Table of Contents: CHICKEN


Easy, easy, easy & delicious!  A very economical dish that has super flavor & a pretty presentation. Today, most recipes use only the breasts or thighs of the chicken, but there is something about cooking chicken with the bone in that imparts extra flavor.

If the breasts of the cut-up chicken are large, then cut them in half, lengthwise.  Remove any extra fat from the pieces.  Leave the skin on, or remove it, if preferred.

1 whole chicken fryer, cut-up


Freshly ground black pepper

1 cup water


Plain flour

Thin butter or margarine slices

Basmati rice or your choice of rice

4 slices of a large, mild onion

4 green onions, sliced with the green tops







Spray-oil a 9 x 13-inch baking dish.  Liberally salt and pepper each piece of chicken & place in the dish.  Pour the water into the dish, being careful not to wash off the seasonings.  Liberally sprinkle the tops of the chicken pieces with paprika & flour; then dot with the thin

slices of butter or margarine.  Bake, uncovered, at 350 degrees for about 1 hour.  Toward the end of the baking time, baste the chicken to be sure all flour is moistened.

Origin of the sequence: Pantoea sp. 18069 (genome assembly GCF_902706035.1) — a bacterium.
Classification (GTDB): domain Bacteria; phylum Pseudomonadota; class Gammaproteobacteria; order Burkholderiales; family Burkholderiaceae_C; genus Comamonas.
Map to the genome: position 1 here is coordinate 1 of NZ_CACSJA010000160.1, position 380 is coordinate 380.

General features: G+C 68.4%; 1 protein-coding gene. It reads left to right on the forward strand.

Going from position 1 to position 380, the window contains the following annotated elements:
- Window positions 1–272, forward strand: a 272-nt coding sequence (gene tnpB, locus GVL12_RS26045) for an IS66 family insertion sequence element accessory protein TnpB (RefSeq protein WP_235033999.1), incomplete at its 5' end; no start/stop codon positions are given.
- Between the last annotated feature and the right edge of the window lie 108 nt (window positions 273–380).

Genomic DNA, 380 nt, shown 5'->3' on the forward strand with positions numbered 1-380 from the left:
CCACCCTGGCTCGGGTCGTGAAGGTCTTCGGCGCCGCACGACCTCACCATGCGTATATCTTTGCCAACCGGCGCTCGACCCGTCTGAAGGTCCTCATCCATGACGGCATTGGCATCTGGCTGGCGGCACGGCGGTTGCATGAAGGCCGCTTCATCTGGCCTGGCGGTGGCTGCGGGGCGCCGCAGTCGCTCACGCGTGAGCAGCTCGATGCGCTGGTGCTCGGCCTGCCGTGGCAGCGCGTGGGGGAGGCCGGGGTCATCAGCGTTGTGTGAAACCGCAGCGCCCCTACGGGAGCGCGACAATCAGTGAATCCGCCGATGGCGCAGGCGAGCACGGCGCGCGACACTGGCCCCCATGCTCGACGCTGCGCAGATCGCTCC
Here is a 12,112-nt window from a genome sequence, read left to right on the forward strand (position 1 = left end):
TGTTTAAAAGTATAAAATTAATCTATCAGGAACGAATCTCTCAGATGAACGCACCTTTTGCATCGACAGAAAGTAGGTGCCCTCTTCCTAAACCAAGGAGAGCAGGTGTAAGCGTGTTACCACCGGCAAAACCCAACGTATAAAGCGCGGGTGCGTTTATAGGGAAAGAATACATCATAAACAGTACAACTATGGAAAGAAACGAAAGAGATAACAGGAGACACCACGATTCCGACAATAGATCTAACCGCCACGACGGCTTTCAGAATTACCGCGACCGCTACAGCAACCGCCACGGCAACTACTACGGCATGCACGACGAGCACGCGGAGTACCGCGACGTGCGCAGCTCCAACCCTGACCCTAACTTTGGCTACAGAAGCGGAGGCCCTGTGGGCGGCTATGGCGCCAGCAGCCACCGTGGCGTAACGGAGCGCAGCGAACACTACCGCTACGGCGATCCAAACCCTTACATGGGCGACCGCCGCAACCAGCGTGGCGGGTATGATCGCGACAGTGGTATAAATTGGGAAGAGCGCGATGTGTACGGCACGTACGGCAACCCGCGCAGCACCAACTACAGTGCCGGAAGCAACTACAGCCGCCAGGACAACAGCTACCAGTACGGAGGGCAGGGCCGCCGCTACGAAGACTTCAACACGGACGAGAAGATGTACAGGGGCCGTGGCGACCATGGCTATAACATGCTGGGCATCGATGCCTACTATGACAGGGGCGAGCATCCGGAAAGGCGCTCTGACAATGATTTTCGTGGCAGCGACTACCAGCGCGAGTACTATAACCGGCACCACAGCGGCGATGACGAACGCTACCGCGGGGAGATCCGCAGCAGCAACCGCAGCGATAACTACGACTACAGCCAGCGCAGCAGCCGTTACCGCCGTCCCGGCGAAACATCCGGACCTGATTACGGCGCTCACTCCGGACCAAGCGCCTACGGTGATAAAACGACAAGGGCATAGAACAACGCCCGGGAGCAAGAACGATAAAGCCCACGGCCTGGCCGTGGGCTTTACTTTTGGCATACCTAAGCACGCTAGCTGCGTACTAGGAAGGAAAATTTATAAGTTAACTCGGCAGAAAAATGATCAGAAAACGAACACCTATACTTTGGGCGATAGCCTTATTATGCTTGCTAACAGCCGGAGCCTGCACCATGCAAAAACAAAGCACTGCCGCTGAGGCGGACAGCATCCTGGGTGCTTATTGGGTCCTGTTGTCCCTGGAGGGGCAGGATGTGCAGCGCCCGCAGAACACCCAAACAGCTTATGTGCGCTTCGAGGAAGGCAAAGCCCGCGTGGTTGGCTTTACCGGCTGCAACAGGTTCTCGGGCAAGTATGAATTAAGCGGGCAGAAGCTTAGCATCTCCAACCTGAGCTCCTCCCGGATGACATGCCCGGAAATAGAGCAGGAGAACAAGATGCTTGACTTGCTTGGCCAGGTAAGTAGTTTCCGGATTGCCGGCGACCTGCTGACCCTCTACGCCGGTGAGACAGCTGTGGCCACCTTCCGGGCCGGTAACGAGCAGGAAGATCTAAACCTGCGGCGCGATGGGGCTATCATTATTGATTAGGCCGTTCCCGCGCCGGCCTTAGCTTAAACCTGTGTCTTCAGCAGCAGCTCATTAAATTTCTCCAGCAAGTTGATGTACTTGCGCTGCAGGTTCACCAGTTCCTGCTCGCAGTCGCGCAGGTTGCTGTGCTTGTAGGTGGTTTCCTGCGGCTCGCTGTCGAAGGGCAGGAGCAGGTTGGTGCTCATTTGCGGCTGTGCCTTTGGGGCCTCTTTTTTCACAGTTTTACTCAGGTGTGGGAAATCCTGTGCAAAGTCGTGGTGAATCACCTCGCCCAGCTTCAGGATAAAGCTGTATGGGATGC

Prepare the rice according to package directions & use salt, as directed.  Cut the large onion slices into quarters & add to the rice along with the green onions.  Stir, then cook as directed on the rice package.  Serve the chicken on a bed of the rice topped with some of the

natural gravy.

Both Georgia & my mother taught me to cook.  Georgia is probably one of the very best cooks in the South.  Just ask anyone that has ever had the pleasure of eating her cooking.  We still get together in the kitchen at least a couple of times a month & make a huge mess.

Georgia, thanks for your patience with me through the years.

More from “The Good Old Days”

From: the “WhiteHouse CookBook” 1910, page 591

“Do not be afraid of hot water in washing up dishes and dirty cooking utensils.  As these are essentially greasy, luke-warm water cannot possibly have the effect of cleansing  them effectually.  Do not be chary also of changing and renewing the water occasionally.  You will

thus save yourself much time and labor in the long run.”

“ Keep a cake of sapolio always on hand in the kitchen – always convenient for rubbing off stains from earthen-ware, tin, glass, in fact, almost everything but silver; it is a cheap and valuable article, and can be purchased at nearly every grocery in the United States.”

“Sapolio” was a highly advertised, kitchen-use soap bar popular in the late 1800’s & early 1900’s.  One of their advertising jingles:

“No dust or dirt, no speck of grime

Besmirched that bright domain;

Ten thousand sleuths could comb the town

For a grimy spot in vain!”

(I found the jingle in an article written by TIME magazine about Sapolio.)


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